“The young parents who are exceptionally conscientious, and exceptionally desirous of being wise and faithful in the discharge of their parental duties, are liable to err in the direction of overdoing in the training of their children.” -H. Clay Trumbull

In this stage of adding a new baby, I desire control over my kids more than ever. So I increase my training & direction. Fooling myself into the belief that I’m actually in control. The reality is that the more I direct & correct the more I push them to misbehavior. I don’t end up training their hearts.

Here is the advice of one father in his experience with his oldest child:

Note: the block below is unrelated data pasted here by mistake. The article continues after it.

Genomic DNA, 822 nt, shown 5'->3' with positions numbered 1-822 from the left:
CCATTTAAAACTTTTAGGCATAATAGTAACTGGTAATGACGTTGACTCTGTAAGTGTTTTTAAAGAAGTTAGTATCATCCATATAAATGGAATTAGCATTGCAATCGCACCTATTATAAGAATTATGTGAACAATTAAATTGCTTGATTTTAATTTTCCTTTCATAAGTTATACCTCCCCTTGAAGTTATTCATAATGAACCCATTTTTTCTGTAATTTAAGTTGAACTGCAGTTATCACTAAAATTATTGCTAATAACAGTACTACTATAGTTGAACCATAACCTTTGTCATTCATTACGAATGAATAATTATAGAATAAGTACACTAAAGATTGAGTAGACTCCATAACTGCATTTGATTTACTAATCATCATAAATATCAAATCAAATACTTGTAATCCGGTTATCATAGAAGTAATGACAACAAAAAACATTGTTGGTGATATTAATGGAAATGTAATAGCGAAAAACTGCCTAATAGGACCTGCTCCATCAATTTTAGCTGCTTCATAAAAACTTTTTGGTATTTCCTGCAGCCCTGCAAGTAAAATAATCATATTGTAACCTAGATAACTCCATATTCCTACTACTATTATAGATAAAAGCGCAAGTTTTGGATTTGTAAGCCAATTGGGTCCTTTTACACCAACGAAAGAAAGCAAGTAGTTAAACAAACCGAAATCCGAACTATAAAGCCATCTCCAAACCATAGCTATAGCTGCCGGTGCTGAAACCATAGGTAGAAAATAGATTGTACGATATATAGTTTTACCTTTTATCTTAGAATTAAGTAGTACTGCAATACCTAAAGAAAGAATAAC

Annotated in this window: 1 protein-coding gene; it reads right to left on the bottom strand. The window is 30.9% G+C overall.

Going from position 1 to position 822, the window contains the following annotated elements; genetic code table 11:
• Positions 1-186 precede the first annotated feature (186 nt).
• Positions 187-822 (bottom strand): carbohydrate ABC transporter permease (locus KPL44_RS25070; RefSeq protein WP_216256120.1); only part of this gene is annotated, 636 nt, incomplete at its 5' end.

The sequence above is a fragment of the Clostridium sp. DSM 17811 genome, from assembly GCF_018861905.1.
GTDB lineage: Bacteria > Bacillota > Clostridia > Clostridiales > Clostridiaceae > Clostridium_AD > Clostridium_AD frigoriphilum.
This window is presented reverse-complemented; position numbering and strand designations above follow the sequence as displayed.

“I thought I must be training her all the time, and I forced issues with her, and took notice of little things, when I would have done better to leave her alone… I saw my mistake afterwards, and I allowed my other children more freedom, by letting them alone except when they must be interfered with; and I’ve seen the benefit of this course”

After reading this chapter I made a pact with myself…I would turn a “blind eye” to minor infractions of my boys. When one was too rough I would NOT remind him to be gentle. When they use potty talk I would NOT remind them to use “life-giving” words. I would NOT remind them to shut the back door.

photo credit

Oh my goodness is it hard! It’s become such a habit for me to correct all day long. AND it’s become a habit for them to wait for me to correct before they change their behavior.